Tactically, this means disintermediating the process of developing software. How close can you get the developers to the end-users? How many layers can you eliminate between the two? And the use of the word “eliminate” there is the problem. “Layers” are people, and people rarely want to change.

That type of change isn’t insurmountable, nor as dramatic as it may seem. It’s just tedious disruption, but not deadly disruption.

As a soothing analog, several years ago, the developer world had a similar kick-in-the-ass moment when we all thought our jobs were going to be shipped off-shore to lower-wage workers: how would we buy our iPods, PowerBooks, and Xboxes?! It turns out it wasn’t the end of our consumer-electronic world, but the fear of being the US manufacturing workers of the early 00’s woke a lot of people out of their Fat & Happy slumbers, myself included. Mixed with the over-promise and mania of The Bubble, the end result is a much more pragmatic entrepreneurial spirit than the “1,000 boots a day” 90’s.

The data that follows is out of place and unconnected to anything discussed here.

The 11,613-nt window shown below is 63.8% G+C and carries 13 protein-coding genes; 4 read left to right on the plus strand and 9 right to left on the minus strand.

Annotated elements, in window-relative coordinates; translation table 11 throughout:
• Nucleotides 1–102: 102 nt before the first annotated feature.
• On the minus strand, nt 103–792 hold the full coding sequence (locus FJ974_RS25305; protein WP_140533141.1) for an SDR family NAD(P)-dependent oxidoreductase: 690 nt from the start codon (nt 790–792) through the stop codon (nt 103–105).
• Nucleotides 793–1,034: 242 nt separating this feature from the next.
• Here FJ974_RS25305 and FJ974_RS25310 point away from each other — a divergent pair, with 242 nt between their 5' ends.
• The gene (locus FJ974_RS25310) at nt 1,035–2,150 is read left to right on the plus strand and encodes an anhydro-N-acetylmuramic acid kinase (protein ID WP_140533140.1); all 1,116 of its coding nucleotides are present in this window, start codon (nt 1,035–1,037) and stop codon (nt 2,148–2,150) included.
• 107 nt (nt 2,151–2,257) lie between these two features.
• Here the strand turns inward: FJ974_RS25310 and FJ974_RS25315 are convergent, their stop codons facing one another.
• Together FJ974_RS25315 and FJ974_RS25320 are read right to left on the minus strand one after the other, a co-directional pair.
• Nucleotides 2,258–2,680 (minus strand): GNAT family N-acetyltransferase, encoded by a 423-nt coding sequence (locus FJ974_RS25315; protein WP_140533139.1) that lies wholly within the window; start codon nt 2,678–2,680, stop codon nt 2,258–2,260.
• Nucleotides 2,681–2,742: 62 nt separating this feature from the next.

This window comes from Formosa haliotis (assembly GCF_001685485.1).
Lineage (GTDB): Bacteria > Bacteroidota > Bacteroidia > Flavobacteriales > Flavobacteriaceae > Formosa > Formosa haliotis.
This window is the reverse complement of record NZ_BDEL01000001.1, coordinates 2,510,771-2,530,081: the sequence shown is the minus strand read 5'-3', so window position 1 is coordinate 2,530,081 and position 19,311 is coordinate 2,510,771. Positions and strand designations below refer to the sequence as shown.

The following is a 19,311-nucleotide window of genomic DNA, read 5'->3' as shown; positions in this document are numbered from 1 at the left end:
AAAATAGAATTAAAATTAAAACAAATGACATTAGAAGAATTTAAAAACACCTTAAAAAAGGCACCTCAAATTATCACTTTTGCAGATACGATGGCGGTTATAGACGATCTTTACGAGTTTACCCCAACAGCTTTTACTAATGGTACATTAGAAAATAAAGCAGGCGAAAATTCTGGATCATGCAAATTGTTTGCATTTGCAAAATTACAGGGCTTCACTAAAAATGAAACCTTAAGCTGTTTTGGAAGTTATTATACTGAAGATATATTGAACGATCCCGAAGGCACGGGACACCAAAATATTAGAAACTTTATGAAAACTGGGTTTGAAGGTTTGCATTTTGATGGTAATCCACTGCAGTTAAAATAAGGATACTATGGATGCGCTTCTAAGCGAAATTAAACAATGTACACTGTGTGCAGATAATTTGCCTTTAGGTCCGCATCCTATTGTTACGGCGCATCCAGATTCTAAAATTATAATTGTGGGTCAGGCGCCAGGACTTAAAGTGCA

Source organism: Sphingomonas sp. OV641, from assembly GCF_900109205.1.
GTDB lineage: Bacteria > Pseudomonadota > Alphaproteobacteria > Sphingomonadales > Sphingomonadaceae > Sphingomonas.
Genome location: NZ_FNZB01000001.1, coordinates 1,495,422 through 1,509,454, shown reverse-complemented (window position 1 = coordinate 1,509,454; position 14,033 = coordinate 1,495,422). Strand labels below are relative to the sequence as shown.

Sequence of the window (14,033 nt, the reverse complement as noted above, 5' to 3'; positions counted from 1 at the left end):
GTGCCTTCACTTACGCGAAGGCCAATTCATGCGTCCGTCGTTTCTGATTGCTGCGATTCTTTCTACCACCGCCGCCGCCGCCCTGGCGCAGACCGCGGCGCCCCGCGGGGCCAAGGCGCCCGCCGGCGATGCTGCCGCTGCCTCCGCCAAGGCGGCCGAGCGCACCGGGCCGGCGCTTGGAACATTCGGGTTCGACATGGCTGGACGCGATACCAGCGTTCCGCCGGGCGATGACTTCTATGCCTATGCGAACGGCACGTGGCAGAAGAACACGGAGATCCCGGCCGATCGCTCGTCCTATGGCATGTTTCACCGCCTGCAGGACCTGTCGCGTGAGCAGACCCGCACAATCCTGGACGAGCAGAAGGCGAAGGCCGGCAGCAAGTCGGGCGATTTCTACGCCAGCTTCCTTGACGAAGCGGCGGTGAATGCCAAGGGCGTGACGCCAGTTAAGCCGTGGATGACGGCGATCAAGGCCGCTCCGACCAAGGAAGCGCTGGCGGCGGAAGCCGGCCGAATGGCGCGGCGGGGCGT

Removing Friction

In a * 2.0 world vendors must become part of the platform instead of seeking to gooble up the whole enchilada. The result for users is a higher chance of lighter weight workflow along with better data sharing and integration than we currently have in the tecosystem.

Why does that matter? Because, ultimately, we want software to be as frictionless as possible. That’s both the ultimate way that software reduces cost and the way it enhances value, be that value in our business or personal lives.

Categories: Collaborative, Companies, Enterprise Software, Ideas, Marketing, Open Source.

Comment Feed

3 Responses

  1. really nice. really solid.

  2. Thanks 😉

  3. Our watch replica price is cheaper than other website, and the watch replica is the good watch. you can choose any watch replica to placed order, Once we receive your payment, we will handle the watch replica shipment.